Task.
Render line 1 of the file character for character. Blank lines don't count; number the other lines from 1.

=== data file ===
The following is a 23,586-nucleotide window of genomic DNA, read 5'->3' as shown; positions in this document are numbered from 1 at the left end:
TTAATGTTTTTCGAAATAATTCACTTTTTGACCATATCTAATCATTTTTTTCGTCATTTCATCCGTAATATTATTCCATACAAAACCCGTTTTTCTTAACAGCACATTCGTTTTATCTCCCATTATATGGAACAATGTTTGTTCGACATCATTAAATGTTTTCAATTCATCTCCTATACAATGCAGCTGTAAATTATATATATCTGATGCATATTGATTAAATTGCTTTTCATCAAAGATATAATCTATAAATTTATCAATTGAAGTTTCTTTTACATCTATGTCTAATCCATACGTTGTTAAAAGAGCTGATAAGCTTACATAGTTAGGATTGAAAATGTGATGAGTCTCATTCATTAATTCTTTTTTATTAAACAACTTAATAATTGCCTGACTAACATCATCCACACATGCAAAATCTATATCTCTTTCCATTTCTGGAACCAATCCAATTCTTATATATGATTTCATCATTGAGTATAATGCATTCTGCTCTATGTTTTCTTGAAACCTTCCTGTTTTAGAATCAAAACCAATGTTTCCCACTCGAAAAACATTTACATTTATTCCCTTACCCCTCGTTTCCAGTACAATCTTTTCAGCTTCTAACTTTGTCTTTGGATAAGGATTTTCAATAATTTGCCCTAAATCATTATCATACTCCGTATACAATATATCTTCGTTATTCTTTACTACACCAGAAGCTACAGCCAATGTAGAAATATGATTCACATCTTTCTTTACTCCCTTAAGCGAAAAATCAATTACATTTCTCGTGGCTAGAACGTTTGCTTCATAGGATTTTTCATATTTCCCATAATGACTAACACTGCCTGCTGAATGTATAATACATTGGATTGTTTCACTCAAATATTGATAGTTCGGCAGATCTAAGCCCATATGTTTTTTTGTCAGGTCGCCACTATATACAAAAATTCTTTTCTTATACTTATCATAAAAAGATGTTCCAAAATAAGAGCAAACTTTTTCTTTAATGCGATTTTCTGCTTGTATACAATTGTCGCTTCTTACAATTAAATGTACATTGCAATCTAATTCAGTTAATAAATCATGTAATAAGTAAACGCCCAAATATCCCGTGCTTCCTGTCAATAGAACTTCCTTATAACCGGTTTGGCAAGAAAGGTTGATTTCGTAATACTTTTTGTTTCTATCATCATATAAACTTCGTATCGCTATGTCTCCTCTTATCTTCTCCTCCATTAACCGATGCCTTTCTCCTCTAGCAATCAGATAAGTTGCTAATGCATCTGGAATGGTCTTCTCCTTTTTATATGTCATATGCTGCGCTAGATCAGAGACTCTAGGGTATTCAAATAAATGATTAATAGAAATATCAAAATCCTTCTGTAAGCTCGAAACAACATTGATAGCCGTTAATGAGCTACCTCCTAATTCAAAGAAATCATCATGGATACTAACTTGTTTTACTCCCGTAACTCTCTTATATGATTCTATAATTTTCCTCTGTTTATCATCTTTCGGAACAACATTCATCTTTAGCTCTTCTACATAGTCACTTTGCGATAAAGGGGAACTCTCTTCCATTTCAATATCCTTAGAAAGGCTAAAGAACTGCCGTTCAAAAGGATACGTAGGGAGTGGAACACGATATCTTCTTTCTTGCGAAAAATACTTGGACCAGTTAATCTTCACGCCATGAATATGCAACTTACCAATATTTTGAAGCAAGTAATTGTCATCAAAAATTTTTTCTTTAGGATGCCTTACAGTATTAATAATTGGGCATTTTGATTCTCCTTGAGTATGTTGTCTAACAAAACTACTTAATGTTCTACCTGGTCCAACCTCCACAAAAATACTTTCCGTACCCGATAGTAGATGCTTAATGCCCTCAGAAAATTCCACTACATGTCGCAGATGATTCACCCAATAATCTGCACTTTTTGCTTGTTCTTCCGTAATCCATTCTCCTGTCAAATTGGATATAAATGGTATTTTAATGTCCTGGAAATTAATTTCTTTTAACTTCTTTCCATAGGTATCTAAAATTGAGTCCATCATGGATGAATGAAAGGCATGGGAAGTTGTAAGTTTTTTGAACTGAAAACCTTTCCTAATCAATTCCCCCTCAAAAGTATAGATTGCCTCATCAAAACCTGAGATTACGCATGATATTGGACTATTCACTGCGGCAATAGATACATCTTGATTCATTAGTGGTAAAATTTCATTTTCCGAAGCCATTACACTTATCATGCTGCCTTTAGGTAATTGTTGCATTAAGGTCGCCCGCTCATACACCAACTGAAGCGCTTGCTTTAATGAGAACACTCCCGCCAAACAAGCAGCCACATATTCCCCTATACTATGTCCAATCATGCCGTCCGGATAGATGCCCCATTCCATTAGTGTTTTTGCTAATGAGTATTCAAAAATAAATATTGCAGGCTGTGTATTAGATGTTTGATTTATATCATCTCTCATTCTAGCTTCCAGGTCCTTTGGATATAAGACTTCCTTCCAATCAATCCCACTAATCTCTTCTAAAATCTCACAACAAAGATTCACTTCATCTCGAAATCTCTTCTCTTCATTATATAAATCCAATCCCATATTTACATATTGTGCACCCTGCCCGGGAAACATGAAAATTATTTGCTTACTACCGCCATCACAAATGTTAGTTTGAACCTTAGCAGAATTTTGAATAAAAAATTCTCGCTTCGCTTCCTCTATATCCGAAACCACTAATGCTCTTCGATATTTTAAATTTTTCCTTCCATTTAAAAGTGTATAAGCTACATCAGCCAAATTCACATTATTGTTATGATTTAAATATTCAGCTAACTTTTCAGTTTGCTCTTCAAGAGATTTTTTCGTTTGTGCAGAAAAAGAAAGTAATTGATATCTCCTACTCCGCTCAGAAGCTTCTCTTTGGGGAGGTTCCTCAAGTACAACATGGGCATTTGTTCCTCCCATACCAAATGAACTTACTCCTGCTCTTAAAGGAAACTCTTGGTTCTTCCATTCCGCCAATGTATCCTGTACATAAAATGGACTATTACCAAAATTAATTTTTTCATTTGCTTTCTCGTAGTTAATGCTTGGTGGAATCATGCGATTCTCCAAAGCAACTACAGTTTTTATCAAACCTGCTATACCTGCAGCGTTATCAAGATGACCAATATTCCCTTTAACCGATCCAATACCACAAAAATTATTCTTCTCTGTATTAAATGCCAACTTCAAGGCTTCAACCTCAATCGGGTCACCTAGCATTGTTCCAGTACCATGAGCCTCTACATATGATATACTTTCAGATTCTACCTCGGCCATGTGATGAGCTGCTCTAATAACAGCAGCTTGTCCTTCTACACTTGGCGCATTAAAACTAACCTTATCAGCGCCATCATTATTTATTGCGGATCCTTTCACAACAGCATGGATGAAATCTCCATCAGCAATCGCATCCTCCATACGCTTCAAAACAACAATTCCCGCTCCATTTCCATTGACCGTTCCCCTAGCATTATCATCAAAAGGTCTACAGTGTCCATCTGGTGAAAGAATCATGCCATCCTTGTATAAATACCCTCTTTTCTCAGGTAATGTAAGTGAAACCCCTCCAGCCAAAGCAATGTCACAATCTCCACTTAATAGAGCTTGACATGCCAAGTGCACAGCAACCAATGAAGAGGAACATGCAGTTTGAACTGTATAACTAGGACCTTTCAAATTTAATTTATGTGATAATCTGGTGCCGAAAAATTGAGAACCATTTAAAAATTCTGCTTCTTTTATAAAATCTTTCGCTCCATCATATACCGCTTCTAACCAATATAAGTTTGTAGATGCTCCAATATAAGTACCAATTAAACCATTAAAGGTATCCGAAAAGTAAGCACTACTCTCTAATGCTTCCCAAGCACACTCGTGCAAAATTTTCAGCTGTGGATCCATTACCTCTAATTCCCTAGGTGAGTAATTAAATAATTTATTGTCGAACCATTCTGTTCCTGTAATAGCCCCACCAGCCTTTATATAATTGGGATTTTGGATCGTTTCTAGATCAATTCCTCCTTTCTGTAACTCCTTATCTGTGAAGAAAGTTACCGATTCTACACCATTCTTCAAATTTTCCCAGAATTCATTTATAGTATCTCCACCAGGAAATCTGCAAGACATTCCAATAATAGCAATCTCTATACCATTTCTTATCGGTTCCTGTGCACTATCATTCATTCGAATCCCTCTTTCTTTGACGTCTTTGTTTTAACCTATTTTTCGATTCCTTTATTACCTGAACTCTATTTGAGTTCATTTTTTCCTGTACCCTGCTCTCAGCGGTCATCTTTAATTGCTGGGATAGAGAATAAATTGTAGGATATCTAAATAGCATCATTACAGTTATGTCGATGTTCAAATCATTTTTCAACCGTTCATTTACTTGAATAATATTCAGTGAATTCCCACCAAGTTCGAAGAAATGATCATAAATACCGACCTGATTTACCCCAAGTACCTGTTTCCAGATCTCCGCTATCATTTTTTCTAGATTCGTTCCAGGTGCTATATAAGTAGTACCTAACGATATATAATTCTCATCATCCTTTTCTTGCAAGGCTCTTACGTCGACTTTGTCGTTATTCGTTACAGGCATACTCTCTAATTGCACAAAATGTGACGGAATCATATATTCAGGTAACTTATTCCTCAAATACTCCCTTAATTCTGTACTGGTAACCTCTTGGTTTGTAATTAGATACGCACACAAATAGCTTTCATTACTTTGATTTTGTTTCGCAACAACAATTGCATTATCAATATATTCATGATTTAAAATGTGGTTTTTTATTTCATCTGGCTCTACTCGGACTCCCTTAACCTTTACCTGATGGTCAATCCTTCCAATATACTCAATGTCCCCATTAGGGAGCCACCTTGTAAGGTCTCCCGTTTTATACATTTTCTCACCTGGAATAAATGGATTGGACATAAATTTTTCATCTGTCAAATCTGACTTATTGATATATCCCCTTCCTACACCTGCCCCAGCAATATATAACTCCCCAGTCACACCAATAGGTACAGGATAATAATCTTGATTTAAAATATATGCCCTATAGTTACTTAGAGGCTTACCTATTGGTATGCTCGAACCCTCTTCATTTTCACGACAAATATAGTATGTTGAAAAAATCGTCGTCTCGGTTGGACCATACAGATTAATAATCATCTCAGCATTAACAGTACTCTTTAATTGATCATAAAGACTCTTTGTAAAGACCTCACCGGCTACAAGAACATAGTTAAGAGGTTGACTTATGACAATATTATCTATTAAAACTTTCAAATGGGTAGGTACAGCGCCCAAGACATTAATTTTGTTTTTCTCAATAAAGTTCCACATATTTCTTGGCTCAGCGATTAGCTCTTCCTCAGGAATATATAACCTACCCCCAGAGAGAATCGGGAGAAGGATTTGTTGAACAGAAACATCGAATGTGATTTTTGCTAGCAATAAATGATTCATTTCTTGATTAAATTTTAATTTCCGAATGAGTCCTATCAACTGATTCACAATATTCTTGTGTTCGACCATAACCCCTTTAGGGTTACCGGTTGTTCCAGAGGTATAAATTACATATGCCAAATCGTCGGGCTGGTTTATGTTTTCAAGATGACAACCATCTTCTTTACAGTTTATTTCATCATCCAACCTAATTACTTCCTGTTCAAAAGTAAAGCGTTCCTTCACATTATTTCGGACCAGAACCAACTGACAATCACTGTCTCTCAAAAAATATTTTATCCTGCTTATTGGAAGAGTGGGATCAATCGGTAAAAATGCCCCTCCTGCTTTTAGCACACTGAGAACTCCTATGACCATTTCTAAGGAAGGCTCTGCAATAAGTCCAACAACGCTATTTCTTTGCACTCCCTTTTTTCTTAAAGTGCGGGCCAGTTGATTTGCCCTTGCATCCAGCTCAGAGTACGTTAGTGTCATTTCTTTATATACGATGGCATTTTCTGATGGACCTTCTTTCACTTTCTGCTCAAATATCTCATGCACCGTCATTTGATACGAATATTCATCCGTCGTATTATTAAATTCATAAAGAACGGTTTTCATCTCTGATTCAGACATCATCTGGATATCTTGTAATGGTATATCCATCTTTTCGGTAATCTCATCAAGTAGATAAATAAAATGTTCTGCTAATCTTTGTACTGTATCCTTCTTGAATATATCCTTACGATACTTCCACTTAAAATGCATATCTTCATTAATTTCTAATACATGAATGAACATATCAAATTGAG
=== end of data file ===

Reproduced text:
The following is a 23,586-nucleotide window of genomic DNA, read 5'->3' as shown; positions in this document are numbered from 1 at the left end: